we all chil'en all packed togerr down dyah like
a parecel o' sheep-burrs, cotch sight o' me (he
knowed my name, 'cause I use' to hole he hoss
fur 'im sometimes; but he didn' know all de
chile'n by name, dey wuz so many on 'em), an'
he sez, 'Come up heah!' So up I goes tippin',
skeered like, an' old marster sez, 'Ain' you
Mymie 's son ' 'Yass, seh,' sez I. 'Well,' sez
he, 'I'm gwine to give you to yo' young Marse
Channin' to be his body-servant,' an' he put de
baby right in my arms (it's de truth I'm tellin'

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" 'Now, Sam, from dis time you belong to vo'
         young Marse Channin .'

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              MARSE CHAN
yo'!), an' yo' jes' ought to a-heard de folks
sayin', 'Lawd! marster, dat boy '11 drap dat
chile!' 'Naw, he won't,' sez marster; 'I kin
trust 'in.' And den he sez: 'Now, Sam, from
dis time you belong to yo' young Marse Chan-
nin'; I wan' you to tek keer on 'im ez long ez he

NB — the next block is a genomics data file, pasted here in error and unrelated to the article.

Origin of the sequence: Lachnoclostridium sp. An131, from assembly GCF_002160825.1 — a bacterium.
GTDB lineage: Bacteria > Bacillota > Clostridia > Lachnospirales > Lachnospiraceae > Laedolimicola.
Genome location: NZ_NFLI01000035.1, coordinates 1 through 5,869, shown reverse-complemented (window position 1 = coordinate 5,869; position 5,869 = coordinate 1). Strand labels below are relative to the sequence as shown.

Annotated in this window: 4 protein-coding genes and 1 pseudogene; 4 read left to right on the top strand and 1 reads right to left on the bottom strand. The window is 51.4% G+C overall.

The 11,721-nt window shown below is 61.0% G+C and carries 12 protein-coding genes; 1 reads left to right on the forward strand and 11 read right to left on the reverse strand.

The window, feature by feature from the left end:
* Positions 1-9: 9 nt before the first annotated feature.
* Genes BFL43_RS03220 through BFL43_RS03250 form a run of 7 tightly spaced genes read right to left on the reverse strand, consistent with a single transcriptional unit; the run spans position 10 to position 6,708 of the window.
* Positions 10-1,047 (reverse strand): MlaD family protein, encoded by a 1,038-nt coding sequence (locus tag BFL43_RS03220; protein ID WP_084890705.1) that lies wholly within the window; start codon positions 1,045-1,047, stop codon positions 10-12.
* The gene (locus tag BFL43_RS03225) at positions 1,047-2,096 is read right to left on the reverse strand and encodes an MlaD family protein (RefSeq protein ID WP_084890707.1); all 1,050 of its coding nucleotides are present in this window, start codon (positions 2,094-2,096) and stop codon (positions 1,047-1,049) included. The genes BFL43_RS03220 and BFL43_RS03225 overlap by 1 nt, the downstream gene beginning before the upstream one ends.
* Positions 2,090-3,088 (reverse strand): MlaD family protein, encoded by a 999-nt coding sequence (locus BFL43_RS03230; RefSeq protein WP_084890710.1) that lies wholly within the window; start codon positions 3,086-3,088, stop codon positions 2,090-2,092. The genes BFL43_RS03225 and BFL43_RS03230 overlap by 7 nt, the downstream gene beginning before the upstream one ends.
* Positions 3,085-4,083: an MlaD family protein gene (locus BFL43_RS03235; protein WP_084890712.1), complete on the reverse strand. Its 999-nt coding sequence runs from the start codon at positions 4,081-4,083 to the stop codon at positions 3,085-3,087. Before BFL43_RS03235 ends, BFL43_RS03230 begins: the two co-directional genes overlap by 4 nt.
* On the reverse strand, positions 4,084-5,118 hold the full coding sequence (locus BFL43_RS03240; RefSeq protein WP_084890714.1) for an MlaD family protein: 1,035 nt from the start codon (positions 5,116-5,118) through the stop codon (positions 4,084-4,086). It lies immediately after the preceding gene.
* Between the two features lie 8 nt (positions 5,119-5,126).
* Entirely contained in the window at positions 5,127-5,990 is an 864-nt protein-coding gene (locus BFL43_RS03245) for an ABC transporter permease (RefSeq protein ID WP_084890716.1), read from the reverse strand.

lives. You are to be his boy from dis time. An'
now,' he sez, 'carry 'imn in de house.' An' he
walks arfter me an' opens de do's fur me, an' I
kyars 'im. in my arms, an' lays 'im down on de
bed. An' from dat time I was tooken in de house
to be Marse Channin's body-servant.
  "Well, you nuver see a chile grow so.
Pres 'n 'y he growed up right big, an' ole marster
sez he must have some edication. So he sont 'im
to school to ole Miss Lawry down dyar, dis side
o' Cun '1 Chahmb 'lin 's, an' I use' to go 'long
wid 'im an' tote he books an' we all's snacks;
an' when he larnt to read an' spell right good,
an' got 'bout so-o big, ole Miss Lawry she died,
an' ole marster said he mus' have a man to teach
'im an' trounce 'im. So we all went to Mr. Hall,
whar kep' de school-house beyant de creek, an'
dyar we went ev'y day, 'cep Sat'd'ys of co'se,
an' sich days ez Marse Chan din' warn' go, an'
ole missis begged 'im off.
"Hit wuz down dyar Marse Chan fust took

           IN OLE VIRGINIA
notice o' Miss Anne. Mr. Hall, he taught gals
ez well ez boys, an' Cun'l Chahmb'lin he sont
his daughter (dat's Miss Anne I'm talkin'
about). She wuz a leetle bit o' gal when she fust
come. Yo' see, her ma wuz dead, an' ole Miss
Lucy Chahmb'lin, she lived wid her brurr an'
kep' house for 'im; an' he wuz so busy wid poli-
tics, he didn' have much time to spyar, so he
sont Miss Anne to Mr. Hall's by a 'ooman wid a
note. When she come dat day in de school-
house, an' all de chil'en looked at her so hard,
she tu'n right red, an' tried to pull her long
curls over her eyes, an' den put bofe de backs of